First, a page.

Scientific research is showing us how our mind and body affect our immune system. Scientists once believed that the mind and the body were separate, that one didn’t influence the other. Today we know that isn’t the case. Your stress levels and general mental state can have profound effects on the efficacy of your immune system.
What Affects Your Mind & Body Have on Your Immune System
-> Cortisol and your immune system. During times of stress, the level of cortisol rises in the body. The body recognizes this increase as an indicator of the fight or flight response and responds by limiting other body functions, including the immune system. Prolonged stress keeps the immune system in a compromised state, which increases the likelihood of getting sick.
-> Positive social interaction has the opposite effect. Enjoying time with others has been shown to lower stress hormones and boost immune activity several hours afterward. Get out and enjoy time with other people.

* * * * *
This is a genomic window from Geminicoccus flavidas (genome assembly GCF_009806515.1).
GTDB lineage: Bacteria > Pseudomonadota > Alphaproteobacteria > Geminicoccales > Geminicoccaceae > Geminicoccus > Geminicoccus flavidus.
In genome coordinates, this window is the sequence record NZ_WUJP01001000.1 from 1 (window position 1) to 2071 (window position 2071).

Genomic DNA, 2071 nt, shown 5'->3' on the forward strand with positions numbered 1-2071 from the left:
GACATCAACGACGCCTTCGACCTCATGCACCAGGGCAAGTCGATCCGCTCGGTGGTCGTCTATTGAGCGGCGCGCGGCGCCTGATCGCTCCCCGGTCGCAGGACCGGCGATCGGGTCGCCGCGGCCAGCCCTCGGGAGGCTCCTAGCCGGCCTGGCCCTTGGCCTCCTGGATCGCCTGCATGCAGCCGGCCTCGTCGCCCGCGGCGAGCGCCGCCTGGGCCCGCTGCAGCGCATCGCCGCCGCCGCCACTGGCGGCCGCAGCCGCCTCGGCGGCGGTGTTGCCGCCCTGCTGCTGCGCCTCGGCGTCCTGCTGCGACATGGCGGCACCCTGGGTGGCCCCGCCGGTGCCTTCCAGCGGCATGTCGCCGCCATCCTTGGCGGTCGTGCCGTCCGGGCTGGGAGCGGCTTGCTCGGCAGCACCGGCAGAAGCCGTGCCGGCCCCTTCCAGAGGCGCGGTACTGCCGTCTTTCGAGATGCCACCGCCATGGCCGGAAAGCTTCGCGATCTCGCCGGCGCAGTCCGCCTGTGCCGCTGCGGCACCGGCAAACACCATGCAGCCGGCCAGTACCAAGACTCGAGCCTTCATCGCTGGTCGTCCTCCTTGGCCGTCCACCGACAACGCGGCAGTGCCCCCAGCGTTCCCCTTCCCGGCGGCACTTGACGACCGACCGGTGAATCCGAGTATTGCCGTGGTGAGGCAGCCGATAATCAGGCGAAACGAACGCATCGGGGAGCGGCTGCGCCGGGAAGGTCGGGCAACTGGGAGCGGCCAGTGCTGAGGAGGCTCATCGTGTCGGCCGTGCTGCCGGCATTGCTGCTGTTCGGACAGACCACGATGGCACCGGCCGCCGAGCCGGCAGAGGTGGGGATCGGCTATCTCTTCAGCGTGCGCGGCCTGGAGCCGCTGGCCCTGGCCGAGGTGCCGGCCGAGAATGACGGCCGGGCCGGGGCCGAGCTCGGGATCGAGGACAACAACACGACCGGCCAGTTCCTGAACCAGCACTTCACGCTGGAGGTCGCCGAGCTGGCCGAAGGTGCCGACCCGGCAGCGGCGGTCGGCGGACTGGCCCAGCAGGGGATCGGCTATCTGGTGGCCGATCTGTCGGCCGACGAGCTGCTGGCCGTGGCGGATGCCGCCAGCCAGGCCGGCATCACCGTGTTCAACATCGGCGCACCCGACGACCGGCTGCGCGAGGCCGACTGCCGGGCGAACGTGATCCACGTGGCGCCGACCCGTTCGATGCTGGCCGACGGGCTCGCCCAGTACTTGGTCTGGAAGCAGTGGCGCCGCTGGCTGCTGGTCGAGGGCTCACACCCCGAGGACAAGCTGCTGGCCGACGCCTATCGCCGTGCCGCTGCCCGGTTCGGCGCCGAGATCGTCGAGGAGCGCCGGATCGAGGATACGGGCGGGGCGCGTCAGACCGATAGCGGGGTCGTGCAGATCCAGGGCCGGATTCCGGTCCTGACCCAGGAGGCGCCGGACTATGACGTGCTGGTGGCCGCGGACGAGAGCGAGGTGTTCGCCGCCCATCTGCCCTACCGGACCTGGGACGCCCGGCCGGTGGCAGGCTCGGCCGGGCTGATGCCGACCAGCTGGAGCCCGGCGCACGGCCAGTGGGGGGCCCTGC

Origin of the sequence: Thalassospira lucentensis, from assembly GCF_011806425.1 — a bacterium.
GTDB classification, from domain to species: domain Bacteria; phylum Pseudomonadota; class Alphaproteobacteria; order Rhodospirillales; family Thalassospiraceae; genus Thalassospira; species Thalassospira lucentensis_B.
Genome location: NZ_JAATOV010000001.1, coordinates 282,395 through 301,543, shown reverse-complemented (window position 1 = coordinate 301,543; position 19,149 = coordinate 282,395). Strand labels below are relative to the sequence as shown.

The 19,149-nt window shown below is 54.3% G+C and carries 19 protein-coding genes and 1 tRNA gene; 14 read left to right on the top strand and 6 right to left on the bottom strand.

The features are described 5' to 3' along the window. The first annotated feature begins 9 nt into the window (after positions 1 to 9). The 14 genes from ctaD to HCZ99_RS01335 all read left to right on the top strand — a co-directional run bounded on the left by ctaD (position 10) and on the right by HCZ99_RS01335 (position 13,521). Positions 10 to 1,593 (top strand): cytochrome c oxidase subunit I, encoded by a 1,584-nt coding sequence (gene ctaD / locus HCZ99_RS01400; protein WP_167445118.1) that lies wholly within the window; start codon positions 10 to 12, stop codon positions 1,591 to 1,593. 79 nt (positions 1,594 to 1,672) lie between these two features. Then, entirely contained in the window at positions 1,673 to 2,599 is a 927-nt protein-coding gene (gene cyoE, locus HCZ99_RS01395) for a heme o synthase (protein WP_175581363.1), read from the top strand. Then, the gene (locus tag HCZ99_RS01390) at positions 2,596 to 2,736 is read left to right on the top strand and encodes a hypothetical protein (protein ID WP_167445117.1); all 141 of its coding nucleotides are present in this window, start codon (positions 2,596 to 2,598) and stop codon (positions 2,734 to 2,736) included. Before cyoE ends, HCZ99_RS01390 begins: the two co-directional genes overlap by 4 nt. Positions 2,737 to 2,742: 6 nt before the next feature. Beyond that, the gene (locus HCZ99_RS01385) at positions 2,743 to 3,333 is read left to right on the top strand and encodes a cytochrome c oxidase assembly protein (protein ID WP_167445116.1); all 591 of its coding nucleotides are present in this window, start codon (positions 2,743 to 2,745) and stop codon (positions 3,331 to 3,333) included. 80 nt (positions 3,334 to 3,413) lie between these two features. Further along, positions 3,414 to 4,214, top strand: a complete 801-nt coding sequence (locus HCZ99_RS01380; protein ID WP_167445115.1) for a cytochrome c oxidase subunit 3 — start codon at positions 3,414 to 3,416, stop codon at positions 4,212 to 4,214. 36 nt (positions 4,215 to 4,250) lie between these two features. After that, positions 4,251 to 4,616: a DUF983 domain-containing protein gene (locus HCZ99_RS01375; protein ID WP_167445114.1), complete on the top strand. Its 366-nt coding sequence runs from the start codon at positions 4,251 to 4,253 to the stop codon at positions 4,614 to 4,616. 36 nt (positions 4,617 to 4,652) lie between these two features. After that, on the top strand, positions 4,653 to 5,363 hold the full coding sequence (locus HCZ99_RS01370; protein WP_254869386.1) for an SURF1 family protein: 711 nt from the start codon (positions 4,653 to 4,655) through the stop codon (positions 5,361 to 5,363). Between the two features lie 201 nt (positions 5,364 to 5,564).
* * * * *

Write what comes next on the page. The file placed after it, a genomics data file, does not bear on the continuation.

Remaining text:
-> Listening to relaxing music is also beneficial. Anything relaxing that manages your stress has a positive impact on immune function. Make a list of the activities that you find relaxing. Bring those into your every day; make your favorite playlist and listen to it in the car or morning or night time playlist to begin and end your day. Spotify has numerous playlists that I listen to at different times of the day!
-> Stress has also been shown to increase the risk of developing immune-based diseases. These include arthritis, psoriasis, eczema, asthma, and lupus. In time, it’s believed that science will show that many other diseases are influenced by stress.
-> Laughter has a powerful impact on immune function. Record the shows that make you laugh and try to watch one each day. Read a few jokes from a book or online during your breaks at work. Spend time with funny people! You’ll get the benefit of positive social interaction and laughter.
PS Keeping your immune system nourished may also affect your longevity. Take a look at this research paper titled, Stress, Age, and Immune Function: Toward a Lifespan Approach
Pubmed Research Based Articles